China, U.S. kick off new round of tariffs in trade war

    BEIJING/WASHINGTON (Reuters) – China and the United States began imposing additional tariffs on each other’s goods on Sunday, the latest escalation in a bruising trade war, but U.S. President Donald Trump said the sides would still meet for talks later this month.

    Trump, writing on Twitter, said his goal was to reduce U.S. reliance on China and again urged American companies to find alternate suppliers outside China.

    A new round of tariffs took effect from 0401 GMT, with Beijing’s levy of 5% on U.S. crude marking the first time the fuel has been targeted since the world’s two largest economies started their trade war more than a year ago.

    The Trump administration on Sunday began collecting 15% tariffs on more than $125 billion in Chinese imports, including smart speakers, Bluetooth headphones and many types of footwear.

    In retaliation, China started to impose additional tariffs on some of the U.S. goods on a $75-billion target list. Beijing did not specify the value of the goods that face higher tariffs from Sunday.

    The extra tariffs of 5% and 10% were levied on 1,717 items of a total of 5,078 products originating from the United States. Beijing will start collecting additional tariffs on the rest from Dec. 15.

    Trump on Sunday cited comments from U.S. economist Peter Morici, who claims the tariffs will not impact U.S. consumers that much given a drop in the Chinese currency, and called on U.S. companies to find suppliers outside of China.

    “We don’t want to be servants to the Chinese!” he said. “This is about American Freedom. Redirect the supply chain. There is no reason to buy everything from China!”

    Later, he told reporters that talks with China were continuing and the two sides would meet in person in September.

    “We are talking to China, the meeting is still on, as you know, in September,” he said. “We’ll see what happens, but we can’t allow China to rip us off anymore as a country.”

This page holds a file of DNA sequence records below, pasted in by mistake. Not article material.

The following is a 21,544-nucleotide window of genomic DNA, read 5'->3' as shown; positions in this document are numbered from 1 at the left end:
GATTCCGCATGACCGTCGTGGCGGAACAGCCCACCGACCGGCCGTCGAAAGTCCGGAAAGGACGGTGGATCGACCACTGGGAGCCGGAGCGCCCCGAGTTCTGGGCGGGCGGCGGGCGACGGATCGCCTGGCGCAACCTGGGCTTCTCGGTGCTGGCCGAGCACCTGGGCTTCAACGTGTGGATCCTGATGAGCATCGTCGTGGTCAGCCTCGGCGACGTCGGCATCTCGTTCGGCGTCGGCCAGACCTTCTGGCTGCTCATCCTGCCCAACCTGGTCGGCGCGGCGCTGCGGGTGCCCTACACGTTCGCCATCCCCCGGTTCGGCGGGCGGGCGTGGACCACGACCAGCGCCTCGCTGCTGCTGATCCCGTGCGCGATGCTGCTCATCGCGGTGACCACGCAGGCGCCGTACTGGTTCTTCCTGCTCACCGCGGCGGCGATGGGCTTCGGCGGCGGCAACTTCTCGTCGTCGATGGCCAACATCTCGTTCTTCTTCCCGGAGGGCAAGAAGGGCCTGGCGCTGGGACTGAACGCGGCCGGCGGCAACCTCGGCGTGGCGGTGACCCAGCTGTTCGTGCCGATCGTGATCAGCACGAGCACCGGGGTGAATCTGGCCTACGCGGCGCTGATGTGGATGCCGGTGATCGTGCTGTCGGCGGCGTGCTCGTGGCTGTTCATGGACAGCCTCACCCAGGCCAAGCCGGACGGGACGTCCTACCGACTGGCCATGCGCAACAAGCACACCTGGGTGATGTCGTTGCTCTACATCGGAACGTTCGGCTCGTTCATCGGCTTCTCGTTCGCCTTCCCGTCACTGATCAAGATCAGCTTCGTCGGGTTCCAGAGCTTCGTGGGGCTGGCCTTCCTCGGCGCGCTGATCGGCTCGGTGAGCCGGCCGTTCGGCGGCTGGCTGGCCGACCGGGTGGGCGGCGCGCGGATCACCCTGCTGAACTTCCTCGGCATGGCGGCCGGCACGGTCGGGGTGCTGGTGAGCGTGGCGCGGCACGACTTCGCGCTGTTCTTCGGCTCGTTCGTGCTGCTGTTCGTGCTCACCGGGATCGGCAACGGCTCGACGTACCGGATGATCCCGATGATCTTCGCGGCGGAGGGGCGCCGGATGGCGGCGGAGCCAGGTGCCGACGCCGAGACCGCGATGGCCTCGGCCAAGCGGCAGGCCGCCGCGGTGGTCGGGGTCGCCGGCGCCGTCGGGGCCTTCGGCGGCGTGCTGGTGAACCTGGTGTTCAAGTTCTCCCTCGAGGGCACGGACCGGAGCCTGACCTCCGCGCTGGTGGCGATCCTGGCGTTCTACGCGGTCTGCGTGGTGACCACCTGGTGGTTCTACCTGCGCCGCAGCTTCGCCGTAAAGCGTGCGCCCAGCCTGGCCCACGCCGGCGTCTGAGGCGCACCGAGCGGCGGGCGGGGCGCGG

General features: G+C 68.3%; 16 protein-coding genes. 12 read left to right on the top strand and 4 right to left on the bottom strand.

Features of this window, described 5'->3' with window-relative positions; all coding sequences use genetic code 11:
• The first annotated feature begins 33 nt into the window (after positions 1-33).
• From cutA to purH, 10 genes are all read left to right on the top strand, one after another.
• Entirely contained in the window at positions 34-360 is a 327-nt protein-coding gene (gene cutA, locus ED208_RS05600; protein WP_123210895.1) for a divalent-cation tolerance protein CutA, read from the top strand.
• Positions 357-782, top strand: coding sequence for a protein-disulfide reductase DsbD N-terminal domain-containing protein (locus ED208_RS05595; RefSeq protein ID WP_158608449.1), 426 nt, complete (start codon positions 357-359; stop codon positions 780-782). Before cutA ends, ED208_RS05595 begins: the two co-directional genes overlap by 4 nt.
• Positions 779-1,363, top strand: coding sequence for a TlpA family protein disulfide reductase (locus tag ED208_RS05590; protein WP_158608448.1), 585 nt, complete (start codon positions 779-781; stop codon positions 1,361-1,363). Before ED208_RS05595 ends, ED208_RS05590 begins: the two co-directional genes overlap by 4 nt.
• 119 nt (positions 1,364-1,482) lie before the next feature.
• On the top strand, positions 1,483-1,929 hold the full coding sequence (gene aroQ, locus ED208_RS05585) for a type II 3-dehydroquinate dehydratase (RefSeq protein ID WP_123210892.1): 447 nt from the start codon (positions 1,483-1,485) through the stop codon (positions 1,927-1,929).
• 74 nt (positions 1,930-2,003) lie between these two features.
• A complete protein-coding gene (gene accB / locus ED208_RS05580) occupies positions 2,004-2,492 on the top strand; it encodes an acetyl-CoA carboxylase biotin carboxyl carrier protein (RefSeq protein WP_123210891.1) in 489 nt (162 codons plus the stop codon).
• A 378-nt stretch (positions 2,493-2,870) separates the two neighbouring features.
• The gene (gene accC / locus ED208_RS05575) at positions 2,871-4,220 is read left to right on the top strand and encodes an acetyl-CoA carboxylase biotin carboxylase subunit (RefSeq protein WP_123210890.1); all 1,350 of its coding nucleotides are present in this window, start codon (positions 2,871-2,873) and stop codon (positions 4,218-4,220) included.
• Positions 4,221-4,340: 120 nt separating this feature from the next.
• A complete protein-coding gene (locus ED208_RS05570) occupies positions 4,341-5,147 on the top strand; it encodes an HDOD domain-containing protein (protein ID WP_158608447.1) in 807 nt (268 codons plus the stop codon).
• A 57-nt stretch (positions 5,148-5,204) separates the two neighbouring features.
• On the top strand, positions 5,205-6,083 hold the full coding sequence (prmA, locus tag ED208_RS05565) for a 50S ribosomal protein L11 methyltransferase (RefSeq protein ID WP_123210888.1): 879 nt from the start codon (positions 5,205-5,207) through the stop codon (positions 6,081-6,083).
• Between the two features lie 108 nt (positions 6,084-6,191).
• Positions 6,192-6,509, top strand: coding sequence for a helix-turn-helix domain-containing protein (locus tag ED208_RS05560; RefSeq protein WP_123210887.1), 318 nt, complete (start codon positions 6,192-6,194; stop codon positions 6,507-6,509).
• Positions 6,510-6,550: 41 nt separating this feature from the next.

Chinese state media struck a defiant note.

    “The United States should learn how to behave like a responsible global power and stop acting as a ‘school bully,’” the official Xinhua news agency said.

    “As the world’s only superpower, it needs to shoulder its due responsibility, and join other countries in making this world a better and more prosperous place. Only then can America become great again.”

    Tariffs could not impede China’s development, said the official People’s Daily of the ruling Communist Party.

    “China’s booming economy has made China a fertile ground for investment that foreign companies cannot ignore,” it said, in a commentary under the name ‘Zhong Sheng’, or ‘Voice of China’, which is often used to state its view on foreign policy issues.

    Last month, Trump said he was increasing existing and planned tariffs by 5% on about $550-billion worth of Chinese imports after Beijing announced its own retaliatory tariffs on U.S. goods.

    Tariffs of 15% on cellphones, laptop computers, toys and clothing are to take effect on Dec. 15.

    The U.S. Trade Representative’s Office said on Thursday it would collect public comments through Sept. 20 on a planned tariff increase to 30% on a $250-billion list of goods already hit with a 25% tariff.

    Trade teams from China and the United States continue to talk and will meet in September, but tariff hikes on Chinese goods set to go in place on Sunday will not be delayed, Trump has said.

    For two years, the Trump administration has sought to pressure China to make sweeping changes to its policies on intellectual property protection, forced transfers of technology to Chinese firms, industrial subsidies and market access.

    China has consistently denied Washington’s accusations that it engages in unfair trade practices, vowing to fight back in kind and criticizing U.S. measures as protectionist.

    China has pressed the United States to cancel the tariff increase, but said last week that a September round of talks was being discussed between the two.

    The trade war further strains Beijing-Washington ties, already overshadowed by U.S. freedom of navigation exercises near Chinese-occupied islands in the disputed South China Sea, and U.S. support for self-ruled and democratic Taiwan, which China claims as its own.

    Trump has also linked the trade talks and the protests in Hong Kong, saying he believes the negotiations with the United States had led Beijing to be more restrained in its response to the demonstrations in Hong Kong.

    Reporting by Ben Blanchard, Judy Hua and Shivani Singh in Beijing, and Steve Holland and Andrea Shalal in Washington; Editing by Clarence Fernandez and Nick Zieminski